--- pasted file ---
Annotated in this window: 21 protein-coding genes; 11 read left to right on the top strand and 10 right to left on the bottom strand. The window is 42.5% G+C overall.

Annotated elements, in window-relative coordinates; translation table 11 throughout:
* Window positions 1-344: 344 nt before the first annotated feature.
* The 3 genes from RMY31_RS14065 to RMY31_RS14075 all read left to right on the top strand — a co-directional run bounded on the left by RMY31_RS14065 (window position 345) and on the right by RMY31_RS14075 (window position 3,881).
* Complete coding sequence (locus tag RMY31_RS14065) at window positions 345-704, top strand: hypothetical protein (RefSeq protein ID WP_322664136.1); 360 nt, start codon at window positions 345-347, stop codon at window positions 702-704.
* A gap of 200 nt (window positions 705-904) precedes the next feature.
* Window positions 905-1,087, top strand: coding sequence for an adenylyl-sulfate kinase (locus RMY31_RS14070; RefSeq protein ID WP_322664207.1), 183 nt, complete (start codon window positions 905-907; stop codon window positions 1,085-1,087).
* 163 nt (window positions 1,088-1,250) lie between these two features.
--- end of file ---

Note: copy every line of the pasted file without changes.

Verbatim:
Annotated in this window: 21 protein-coding genes; 11 read left to right on the top strand and 10 right to left on the bottom strand. The window is 42.5% G+C overall.

Annotated elements, in window-relative coordinates; translation table 11 throughout:
* Window positions 1-344: 344 nt before the first annotated feature.
* The 3 genes from RMY31_RS14065 to RMY31_RS14075 all read left to right on the top strand — a co-directional run bounded on the left by RMY31_RS14065 (window position 345) and on the right by RMY31_RS14075 (window position 3,881).
* Complete coding sequence (locus tag RMY31_RS14065) at window positions 345-704, top strand: hypothetical protein (RefSeq protein ID WP_322664136.1); 360 nt, start codon at window positions 345-347, stop codon at window positions 702-704.
* A gap of 200 nt (window positions 705-904) precedes the next feature.
* Window positions 905-1,087, top strand: coding sequence for an adenylyl-sulfate kinase (locus RMY31_RS14070; RefSeq protein ID WP_322664207.1), 183 nt, complete (start codon window positions 905-907; stop codon window positions 1,085-1,087).
* 163 nt (window positions 1,088-1,250) lie between these two features.